Pastoral Message – Sunday 24th May

Dear friends

During this period of lockdown, many of us will perhaps have read or watched “heartwarming” stories of individuals like Colonel Tom Moore who have gone to great lengths to raise money for the NHS or other charities or of key workers whose courage has meant the difference between life and death for others.  These acts make a difference to the lives of many and perhaps the individuals themselves are changed by what they do or how others respond.

Almost three hundred years ago now on 24th May 1738, John Wesley went reluctantly to a meeting in Aldersgate Street in London and whilst there he experienced his heart being “strangely warmed” and as a result his life was transformed as he lived with a new assurance of his faith.  Within the Methodist Church we mark this day each year as being a significant moment in his life.

However, there has been a debate within some circles about whether we should also mark 1st April 1739 as that was the day on which John Wesley was persuaded by his friend George Whitefield to preach the gospel in the open air to the miners at Kingswood in Bristol.  Up until that point, Wesley had regarded preaching outside of a church building as a sin, but from that day on he “submitted to be more vile” by taking the gospel outside the doors of the church!

Given that in our current circumstances we are being forced to take the gospel outside of the doors of the church, I began to wonder how we might consent, like Wesley, to “be more vile”, to move outside of our comfort zones as we explore new and different ways of making the gospel known.

There is no doubt that the territory that we are now being called to navigate looks very different from all that we have known before and we really have no idea what the world will look and feel like when we emerge from the lockdown.  One thing is fairly clear – life is unlikely to ever look and feel the same again and many things will change as a result of our experience during this pandemic.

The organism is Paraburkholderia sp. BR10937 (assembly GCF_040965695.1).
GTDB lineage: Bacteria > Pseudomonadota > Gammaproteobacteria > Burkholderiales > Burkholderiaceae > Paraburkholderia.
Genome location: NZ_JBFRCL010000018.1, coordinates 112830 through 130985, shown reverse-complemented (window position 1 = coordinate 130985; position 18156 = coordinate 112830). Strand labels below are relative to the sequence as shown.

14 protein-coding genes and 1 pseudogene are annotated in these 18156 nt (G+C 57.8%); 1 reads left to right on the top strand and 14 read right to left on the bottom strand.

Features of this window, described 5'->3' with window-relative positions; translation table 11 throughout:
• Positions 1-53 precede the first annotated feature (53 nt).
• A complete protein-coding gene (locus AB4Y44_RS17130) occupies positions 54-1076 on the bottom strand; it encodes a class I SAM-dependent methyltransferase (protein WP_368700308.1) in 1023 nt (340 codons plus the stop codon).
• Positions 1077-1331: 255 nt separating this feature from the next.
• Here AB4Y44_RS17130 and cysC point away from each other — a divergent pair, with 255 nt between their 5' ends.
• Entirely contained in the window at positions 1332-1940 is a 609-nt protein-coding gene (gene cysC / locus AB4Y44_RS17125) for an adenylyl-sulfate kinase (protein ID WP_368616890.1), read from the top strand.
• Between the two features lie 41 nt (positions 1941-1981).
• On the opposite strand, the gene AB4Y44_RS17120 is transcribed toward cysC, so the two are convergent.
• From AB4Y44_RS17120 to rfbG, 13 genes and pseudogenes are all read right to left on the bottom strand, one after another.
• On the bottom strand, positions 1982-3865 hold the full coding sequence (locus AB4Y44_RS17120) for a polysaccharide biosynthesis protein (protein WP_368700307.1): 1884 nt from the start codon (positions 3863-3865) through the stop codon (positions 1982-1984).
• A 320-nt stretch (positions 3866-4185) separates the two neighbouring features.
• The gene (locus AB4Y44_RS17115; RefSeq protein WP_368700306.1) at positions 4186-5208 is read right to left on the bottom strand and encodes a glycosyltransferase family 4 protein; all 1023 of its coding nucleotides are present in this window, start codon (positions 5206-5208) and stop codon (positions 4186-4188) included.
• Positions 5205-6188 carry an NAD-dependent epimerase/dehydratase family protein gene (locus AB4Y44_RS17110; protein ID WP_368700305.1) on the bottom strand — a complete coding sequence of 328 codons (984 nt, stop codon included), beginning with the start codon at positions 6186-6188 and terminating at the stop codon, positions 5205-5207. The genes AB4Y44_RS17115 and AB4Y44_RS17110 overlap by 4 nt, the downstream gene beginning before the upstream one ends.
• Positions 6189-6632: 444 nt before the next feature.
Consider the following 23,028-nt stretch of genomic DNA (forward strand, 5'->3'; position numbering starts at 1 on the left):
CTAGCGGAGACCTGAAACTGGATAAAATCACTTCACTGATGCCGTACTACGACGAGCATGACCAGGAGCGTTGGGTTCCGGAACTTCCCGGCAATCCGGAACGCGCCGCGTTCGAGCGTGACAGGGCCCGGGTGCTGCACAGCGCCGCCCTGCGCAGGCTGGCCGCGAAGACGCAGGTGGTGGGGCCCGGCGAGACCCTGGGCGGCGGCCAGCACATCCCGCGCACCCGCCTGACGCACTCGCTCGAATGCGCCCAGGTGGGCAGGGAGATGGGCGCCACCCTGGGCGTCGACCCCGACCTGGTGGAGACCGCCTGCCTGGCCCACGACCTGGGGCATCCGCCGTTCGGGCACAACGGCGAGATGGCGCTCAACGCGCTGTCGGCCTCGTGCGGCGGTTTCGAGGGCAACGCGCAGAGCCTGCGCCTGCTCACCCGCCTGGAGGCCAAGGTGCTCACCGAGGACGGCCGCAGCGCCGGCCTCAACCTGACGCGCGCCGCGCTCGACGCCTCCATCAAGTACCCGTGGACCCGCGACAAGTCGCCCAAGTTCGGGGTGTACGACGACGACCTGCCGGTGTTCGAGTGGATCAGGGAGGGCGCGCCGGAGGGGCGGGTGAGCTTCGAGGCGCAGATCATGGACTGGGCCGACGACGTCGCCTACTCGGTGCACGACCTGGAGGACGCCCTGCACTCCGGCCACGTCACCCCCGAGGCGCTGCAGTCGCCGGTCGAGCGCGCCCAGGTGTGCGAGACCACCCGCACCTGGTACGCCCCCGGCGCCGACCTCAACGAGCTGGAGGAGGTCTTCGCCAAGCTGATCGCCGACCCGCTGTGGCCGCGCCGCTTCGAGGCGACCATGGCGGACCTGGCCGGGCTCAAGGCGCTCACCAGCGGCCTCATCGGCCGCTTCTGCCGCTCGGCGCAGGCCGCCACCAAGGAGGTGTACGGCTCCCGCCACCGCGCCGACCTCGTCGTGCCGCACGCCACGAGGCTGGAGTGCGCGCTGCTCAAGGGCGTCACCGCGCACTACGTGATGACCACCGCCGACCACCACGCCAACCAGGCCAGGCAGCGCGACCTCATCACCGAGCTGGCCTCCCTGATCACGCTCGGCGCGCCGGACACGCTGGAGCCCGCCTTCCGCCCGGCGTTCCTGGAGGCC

In Numbers 13 we read the account of Moses sending representatives of the Israelite tribes into the land God had promised to them.  The reports that came back spoke of a land of abundance and opportunity but also a land in which there were giants to overcome.

The territory that lies ahead of us is unknown, and we are not at liberty to fully explore it at the moment.  But, we are perhaps getting a little flavour of what it might look and feel like, albeit it from a distance.  There are undoubtedly giants and problems for us to overcome as we learn how to sustain our relationships and how to be church in a different future.  But it’s not the giants that are necessarily the problem.  It’s how we respond to them that really matters because there are also rich opportunities to be explored as we find ourselves connecting with people in different ways because we are forced beyond the walls of the church.

So, will we retreat into our corners and return to our old ways as soon as we possibly can because that’s a comfortable place to be?  Or will we, like Wesley, recognise that there is more for us to explore, learn and experience when we move outside of our comfort zones and “consent to be more vile!”

What might God be asking us to let go of, or to learn, or to change in order that we might move out of our comfort zone?   The only safe place for us to ever be in life is where God is, and whilst God is with us always, I also believe that he is also always going ahead of us and longing for us to follow as he leads us out of our comfort zones into new lands, with new heart-warming experiences and new horizons.

I pray that in these lockdown days, you will take the time to consider, like Wesley, what God might be asking of you next and that you might then willingly move out of your comfort zone, remembering that “you can do all things through Christ who strengthens you.”

Every blessing,

Gill Newton, District Chair